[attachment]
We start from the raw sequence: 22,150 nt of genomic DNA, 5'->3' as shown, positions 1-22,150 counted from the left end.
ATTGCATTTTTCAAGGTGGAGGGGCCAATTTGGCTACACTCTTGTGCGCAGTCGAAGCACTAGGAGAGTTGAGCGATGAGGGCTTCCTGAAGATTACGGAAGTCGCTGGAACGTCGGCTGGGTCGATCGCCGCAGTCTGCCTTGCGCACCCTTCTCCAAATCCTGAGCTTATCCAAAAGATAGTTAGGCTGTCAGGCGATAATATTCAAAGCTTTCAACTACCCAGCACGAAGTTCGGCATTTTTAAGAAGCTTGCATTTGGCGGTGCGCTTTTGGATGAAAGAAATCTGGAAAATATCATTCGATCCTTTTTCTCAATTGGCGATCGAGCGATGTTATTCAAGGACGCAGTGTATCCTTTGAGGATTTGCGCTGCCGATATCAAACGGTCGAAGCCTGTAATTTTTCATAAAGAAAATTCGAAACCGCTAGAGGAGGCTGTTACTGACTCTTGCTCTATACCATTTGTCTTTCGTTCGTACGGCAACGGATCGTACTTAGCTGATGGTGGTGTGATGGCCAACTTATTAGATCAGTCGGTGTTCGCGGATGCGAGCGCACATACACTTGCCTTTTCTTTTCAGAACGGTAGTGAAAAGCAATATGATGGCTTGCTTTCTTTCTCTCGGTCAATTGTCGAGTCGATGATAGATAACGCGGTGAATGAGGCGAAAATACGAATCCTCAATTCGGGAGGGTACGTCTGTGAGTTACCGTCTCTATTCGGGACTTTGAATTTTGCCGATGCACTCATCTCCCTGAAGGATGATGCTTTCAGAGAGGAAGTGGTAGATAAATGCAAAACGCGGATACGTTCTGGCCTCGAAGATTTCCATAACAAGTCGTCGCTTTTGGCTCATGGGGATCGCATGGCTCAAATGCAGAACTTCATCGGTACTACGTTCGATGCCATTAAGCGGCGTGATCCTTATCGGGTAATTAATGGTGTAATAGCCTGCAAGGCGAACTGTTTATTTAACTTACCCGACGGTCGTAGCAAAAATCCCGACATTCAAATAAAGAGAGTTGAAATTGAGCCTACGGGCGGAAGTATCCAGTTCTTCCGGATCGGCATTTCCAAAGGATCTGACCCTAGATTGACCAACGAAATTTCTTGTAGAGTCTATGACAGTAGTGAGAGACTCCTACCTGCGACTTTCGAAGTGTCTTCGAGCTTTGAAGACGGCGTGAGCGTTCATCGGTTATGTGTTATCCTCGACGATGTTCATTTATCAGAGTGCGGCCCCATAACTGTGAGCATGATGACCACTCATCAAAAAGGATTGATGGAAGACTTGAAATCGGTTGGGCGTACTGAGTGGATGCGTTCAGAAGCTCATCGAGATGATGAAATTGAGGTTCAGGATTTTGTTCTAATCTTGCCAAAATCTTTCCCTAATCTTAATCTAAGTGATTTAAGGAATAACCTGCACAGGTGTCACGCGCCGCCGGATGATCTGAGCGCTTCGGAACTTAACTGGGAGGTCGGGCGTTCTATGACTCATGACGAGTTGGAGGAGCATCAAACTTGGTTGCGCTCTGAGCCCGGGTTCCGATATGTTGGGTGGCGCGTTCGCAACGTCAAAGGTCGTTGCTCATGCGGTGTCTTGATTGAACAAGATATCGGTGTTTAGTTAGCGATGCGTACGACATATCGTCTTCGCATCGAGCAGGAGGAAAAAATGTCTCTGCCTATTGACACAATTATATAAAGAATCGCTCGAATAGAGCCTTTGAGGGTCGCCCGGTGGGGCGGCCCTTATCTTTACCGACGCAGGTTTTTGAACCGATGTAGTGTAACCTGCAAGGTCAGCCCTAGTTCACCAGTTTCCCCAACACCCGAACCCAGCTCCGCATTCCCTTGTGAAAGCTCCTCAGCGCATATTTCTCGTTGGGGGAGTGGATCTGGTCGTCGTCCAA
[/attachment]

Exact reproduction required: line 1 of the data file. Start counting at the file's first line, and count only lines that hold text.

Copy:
We start from the raw sequence: 22,150 nt of genomic DNA, 5'->3' as shown, positions 1-22,150 counted from the left end.